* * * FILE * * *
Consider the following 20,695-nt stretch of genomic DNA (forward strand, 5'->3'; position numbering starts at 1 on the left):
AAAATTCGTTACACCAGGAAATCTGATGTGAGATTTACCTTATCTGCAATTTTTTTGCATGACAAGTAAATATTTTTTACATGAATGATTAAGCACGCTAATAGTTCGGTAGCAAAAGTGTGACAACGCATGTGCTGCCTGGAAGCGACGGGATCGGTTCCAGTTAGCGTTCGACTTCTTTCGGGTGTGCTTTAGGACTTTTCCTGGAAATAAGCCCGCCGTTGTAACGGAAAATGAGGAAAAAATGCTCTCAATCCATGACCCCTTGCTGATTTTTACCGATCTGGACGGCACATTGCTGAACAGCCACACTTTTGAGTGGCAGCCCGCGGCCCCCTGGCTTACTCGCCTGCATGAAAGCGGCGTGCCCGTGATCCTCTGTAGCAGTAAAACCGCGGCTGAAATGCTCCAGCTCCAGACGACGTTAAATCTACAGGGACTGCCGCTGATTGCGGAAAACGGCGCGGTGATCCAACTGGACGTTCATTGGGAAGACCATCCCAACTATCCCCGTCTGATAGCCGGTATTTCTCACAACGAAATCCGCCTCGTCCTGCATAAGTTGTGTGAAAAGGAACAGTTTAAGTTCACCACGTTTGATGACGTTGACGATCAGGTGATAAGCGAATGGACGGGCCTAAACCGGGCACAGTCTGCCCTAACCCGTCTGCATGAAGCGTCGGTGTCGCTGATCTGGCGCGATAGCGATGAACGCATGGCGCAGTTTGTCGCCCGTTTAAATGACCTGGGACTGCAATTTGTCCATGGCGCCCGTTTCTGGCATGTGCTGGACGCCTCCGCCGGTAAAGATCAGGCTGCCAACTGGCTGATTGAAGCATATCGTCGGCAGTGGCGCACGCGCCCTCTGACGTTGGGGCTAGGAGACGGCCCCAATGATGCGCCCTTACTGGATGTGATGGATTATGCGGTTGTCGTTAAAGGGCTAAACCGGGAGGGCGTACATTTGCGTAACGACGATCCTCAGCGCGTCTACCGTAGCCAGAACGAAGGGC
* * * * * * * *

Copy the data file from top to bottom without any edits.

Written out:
Consider the following 20,695-nt stretch of genomic DNA (forward strand, 5'->3'; position numbering starts at 1 on the left):
AAAATTCGTTACACCAGGAAATCTGATGTGAGATTTACCTTATCTGCAATTTTTTTGCATGACAAGTAAATATTTTTTACATGAATGATTAAGCACGCTAATAGTTCGGTAGCAAAAGTGTGACAACGCATGTGCTGCCTGGAAGCGACGGGATCGGTTCCAGTTAGCGTTCGACTTCTTTCGGGTGTGCTTTAGGACTTTTCCTGGAAATAAGCCCGCCGTTGTAACGGAAAATGAGGAAAAAATGCTCTCAATCCATGACCCCTTGCTGATTTTTACCGATCTGGACGGCACATTGCTGAACAGCCACACTTTTGAGTGGCAGCCCGCGGCCCCCTGGCTTACTCGCCTGCATGAAAGCGGCGTGCCCGTGATCCTCTGTAGCAGTAAAACCGCGGCTGAAATGCTCCAGCTCCAGACGACGTTAAATCTACAGGGACTGCCGCTGATTGCGGAAAACGGCGCGGTGATCCAACTGGACGTTCATTGGGAAGACCATCCCAACTATCCCCGTCTGATAGCCGGTATTTCTCACAACGAAATCCGCCTCGTCCTGCATAAGTTGTGTGAAAAGGAACAGTTTAAGTTCACCACGTTTGATGACGTTGACGATCAGGTGATAAGCGAATGGACGGGCCTAAACCGGGCACAGTCTGCCCTAACCCGTCTGCATGAAGCGTCGGTGTCGCTGATCTGGCGCGATAGCGATGAACGCATGGCGCAGTTTGTCGCCCGTTTAAATGACCTGGGACTGCAATTTGTCCATGGCGCCCGTTTCTGGCATGTGCTGGACGCCTCCGCCGGTAAAGATCAGGCTGCCAACTGGCTGATTGAAGCATATCGTCGGCAGTGGCGCACGCGCCCTCTGACGTTGGGGCTAGGAGACGGCCCCAATGATGCGCCCTTACTGGATGTGATGGATTATGCGGTTGTCGTTAAAGGGCTAAACCGGGAGGGCGTACATTTGCGTAACGACGATCCTCAGCGCGTCTACCGTAGCCAGAACGAAGGGC